Litigation and Dispute Resolution
Landlords of rented property FAQs
I own a flat that I let out. The current tenant has been in the flat a couple of years and I now want the tenant to leave but I did not get him to sign a written agreement. What do I do?
It is more than likely that your tenant is an assured shorthold tenant and he can be evicted using the usual procedures under the Housing Act 1988 (as Amended) and, if necessary, the usual court procedures. If the tenant is still up to date with his rent, you can serve Section 21 Notice but it is very important that the Notice expires on the correct date. Therefore, consult with your agent or speak to a solicitor to ensure a correct and valid notice is served.
My tenant has been in my property for some time and has been reliable when paying the rent. However, recently the rent payments have been erratic and the tenant is currently late with last month’s rent. What do I do?
You need to take steps immediately to ensure that the rent arrears do not get out of hand. Speaking to a tenant is a good start point but you should certainly consider preparing to serve the appropriate Notice on the tenant so that you can recover the possession of the property as soon as possible under the court procedures if the arrears increase. Seek advice from your solicitor or your managing agent who can advise you on the right notices to serve, when to serve them and the steps that you can take if the arrears are not paid. The longer you delay in taking appropriate action against the tenant the more the arrears will build up and less likely it is that you will recover any of the arrears.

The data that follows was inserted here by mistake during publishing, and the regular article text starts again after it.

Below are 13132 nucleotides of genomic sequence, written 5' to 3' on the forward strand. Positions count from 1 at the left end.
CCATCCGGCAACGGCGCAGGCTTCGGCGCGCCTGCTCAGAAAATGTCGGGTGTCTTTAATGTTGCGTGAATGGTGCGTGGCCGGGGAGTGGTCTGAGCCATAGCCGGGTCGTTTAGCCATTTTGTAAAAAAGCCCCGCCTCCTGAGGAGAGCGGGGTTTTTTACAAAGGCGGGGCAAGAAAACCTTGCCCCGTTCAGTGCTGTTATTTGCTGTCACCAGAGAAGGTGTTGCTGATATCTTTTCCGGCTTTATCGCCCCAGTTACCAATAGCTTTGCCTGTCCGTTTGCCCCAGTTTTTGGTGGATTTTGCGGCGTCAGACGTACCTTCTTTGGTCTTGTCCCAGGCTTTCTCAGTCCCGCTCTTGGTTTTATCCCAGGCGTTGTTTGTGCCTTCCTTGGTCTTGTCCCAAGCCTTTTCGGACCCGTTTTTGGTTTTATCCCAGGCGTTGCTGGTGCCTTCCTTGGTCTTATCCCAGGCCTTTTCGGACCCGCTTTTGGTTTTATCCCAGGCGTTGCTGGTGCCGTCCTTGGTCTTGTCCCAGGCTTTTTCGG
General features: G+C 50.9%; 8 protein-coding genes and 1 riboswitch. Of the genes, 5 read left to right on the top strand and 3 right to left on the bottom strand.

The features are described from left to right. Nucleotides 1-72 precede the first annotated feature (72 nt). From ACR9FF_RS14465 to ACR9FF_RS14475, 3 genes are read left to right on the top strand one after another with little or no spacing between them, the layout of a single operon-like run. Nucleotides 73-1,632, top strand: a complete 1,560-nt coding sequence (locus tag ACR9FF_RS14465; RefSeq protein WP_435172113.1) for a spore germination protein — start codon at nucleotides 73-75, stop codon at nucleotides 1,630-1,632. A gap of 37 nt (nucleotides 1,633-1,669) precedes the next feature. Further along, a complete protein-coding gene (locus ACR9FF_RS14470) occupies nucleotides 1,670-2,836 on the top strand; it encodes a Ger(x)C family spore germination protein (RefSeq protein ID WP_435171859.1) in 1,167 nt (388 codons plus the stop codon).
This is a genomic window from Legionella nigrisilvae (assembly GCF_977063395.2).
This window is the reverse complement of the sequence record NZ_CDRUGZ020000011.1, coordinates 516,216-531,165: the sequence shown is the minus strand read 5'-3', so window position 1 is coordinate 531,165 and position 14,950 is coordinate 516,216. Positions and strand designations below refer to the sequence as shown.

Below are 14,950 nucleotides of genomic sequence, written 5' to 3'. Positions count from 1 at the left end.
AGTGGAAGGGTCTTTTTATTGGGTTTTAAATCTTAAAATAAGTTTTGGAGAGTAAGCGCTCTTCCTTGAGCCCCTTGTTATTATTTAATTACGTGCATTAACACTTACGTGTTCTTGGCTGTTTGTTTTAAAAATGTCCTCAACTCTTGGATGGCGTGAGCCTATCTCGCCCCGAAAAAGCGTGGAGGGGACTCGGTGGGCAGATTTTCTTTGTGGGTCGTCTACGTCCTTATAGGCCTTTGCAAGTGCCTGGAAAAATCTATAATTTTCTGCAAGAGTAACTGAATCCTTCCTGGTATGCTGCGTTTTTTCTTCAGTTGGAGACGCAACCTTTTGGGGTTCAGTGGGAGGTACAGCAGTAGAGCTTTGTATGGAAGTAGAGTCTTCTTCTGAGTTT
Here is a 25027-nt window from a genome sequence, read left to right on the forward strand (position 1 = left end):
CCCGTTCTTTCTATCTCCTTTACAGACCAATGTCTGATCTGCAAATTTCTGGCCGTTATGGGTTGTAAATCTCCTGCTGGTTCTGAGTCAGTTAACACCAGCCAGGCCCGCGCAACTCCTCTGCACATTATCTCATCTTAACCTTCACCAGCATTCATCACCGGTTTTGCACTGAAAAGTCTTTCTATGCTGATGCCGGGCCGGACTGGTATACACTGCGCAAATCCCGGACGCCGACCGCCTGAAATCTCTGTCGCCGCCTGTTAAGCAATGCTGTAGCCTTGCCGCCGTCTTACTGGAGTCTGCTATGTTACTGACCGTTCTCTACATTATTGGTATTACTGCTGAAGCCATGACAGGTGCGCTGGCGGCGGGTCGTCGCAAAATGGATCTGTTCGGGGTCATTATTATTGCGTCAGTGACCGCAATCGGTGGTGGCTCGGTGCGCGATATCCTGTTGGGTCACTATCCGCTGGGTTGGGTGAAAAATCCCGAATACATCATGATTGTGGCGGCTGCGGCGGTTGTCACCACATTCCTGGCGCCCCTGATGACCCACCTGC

I found a suitable tenant for a property that I want to let and we have agreed the rent. I was thinking I would just allow the tenant into the property and not bother with the tenancy agreement. Are there any risks?
You will almost certainly create an assured shorthold tenancy agreement whether or not there is a written agreement between you and your tenant. However, it is always better to prepare a properly drafted tenancy agreement because that will explain the terms of the agreement to both you and your tenant and, should there be any problems during the term of the tenancy, both you and your tenant can refer to the tenancy agreement so that you both know who is responsible for what should any problems arise. It is invariably better to have spent the time preparing a good tenancy agreement before letting a tenant into the property.